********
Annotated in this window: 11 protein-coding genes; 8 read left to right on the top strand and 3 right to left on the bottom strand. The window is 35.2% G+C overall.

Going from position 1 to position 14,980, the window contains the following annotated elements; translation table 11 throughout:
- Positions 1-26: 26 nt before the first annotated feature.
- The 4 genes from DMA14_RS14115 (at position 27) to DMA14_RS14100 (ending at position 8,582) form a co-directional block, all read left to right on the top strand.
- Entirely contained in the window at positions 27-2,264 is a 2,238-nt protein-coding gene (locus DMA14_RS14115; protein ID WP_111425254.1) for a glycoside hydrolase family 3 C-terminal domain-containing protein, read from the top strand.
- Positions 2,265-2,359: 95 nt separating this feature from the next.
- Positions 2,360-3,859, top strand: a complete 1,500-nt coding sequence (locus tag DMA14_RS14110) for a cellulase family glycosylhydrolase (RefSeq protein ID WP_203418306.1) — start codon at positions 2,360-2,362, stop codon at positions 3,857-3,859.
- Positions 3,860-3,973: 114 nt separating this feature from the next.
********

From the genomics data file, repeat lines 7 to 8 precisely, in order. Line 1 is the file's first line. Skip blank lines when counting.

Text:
- Positions 2,360-3,859, top strand: a complete 1,500-nt coding sequence (locus tag DMA14_RS14110) for a cellulase family glycosylhydrolase (RefSeq protein ID WP_203418306.1) — start codon at positions 2,360-2,362, stop codon at positions 3,857-3,859.
- Positions 3,860-3,973: 114 nt separating this feature from the next.